How churches must respond to increasing attacks from radical opposition
When a national organization representing the gay community targeted pastor John Hagee’s Cornerstone Church in San Antonio two years ago, Hagee responded with Christian love, and whatever negative publicity the group intended to stir up failed. But as the cultural battle over homosexuality escalates, the incident exemplifies how the church can and should respond to any radical opposition. In the end, love always wins over hate, and light always extinguishes darkness.
In this case, a soft answer turned away wrath. It started when Soulforce launched a 2009 campaign targeting churches that oppose the gay lifestyle. The group wrote Hagee and informed him they’d be coming to his church on a certain Sunday. Hagee replied to the Soulforce’s leader and not only welcomed them to attend any of Cornerstone’s worship services, he also said he’d like to meet with them in a reception immediately following the morning service. What Hagee did after this was nothing short of brilliant—or maybe I should say Spirit-led.
The group of 40 from Soulforce sat quietly through what was otherwise a routine service. Afterward they met over lunch with about 40 of Cornerstone’s church leaders and elders. Hagee began by welcoming them and saying they might never agree about their differences, but that he sincerely wanted to listen to their concerns. He invited the group’s leader—a Baptist minister’s son who’d come with his live-in partner and the children they’d adopted—to meet with him in a side room. The rest of the group visited with the other leaders and Hagee’s vivacious wife, Diana. Hagee asked his leaders to greet each person in the delegation individually and let each speak his or her mind freely. Meanwhile Hagee told the Soulforce leader that he appreciated the respectful way they attended the worship service. He listened to his concerns and at the end prayed for the group.
There was never any major media coverage other than to state the two groups had met.
Contrast that meeting to what happened on May 15 this year when radical activists invaded a Sunday service set aside to honor Israel and spouted and distributed pro-Palestinian propaganda. As Hagee began his sermon, a woman in the balcony stood up and tossed hundreds of hot pink pamphlets below that charged Cornerstone with funding the killing of Palestinian children. Later another protestor shouted that Israel is guilty of apartheid. Five minutes later, yet another claimed Hagee was lying about Israel’s right to exist and screamed, “How much land have you stolen?”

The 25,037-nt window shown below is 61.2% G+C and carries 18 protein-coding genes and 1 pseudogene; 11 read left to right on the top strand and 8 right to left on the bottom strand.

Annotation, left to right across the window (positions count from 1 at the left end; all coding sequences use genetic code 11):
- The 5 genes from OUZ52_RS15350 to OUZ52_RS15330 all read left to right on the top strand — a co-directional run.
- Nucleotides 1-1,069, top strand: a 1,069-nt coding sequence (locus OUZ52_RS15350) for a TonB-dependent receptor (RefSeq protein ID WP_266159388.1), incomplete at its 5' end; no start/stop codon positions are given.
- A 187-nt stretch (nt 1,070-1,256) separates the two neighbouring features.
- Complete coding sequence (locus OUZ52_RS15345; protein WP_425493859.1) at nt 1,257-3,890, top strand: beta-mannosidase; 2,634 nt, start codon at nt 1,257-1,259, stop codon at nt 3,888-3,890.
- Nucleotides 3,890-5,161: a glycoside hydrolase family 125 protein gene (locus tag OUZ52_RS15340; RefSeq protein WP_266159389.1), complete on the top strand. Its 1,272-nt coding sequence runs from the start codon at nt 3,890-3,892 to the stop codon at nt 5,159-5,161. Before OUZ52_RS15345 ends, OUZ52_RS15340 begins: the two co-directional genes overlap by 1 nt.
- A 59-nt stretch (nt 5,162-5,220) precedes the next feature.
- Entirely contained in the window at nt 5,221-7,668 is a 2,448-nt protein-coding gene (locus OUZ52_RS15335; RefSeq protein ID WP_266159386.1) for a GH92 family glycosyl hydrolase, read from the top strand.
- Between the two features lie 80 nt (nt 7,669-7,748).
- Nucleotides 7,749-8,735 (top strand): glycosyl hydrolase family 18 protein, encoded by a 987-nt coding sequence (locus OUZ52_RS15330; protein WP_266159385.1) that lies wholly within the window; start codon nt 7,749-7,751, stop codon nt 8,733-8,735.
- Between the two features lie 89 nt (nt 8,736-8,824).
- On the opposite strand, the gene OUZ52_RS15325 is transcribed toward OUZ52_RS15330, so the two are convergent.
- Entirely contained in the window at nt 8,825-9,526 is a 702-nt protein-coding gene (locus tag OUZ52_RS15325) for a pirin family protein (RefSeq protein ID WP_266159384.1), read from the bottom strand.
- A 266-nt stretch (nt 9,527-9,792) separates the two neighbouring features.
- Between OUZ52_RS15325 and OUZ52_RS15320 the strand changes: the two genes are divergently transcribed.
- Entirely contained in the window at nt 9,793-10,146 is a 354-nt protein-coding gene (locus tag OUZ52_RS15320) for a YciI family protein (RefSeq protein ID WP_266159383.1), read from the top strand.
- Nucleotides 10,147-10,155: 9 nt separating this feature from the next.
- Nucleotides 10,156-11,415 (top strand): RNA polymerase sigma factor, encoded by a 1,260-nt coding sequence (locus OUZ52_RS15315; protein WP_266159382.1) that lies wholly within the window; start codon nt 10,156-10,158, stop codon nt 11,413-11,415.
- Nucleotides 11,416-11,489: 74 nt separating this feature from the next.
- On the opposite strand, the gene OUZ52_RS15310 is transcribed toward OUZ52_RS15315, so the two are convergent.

In each case, the protestor was quickly escorted out by Cornerstone’s security. But by then Hagee recognized the orchestrated effort to disrupt the worship service, and he said so to the congregation. He said he’d finish his message, even if it took until 6 p.m.—to which the crowd of 5,000 cheered wildly.
In all, 11 activists throughout the sanctuary tried to stop the service at different times. But as Hagee told me, the congregation did what the Bible instructs: “Clap your hands ... and shout to the Lord.” Each protestor was drowned out with applause, taken away and issued a criminal trespass citation. A couple had outstanding arrest warrants and were sent to jail. Hagee later discovered some of the protesters were officers in a local tax-funded arts organization, which he’s now working to have defunded from the State of Texas and the City of San Antonio.
Though not every case warrants this, pastors can follow Hagee’s lead by having trained security equipped to handle unexpected disruptions. He suggests getting armed and active-duty policemen in the congregation who have authority to arrest troublemakers. In Hagee’s case, the protesters were shocked—they expected to humiliate the church into silence. Instead it energized the congregation and has actually caused the local community to rally around the church for its response.
Hagee believes churches that stand for Israel—and I’d add any biblical principle that runs against the grain of an ungodly culture—can expect to have similar protests at their churches sooner or later. He said that day was a battle between light and darkness, “and light blew the darkness out the back door.”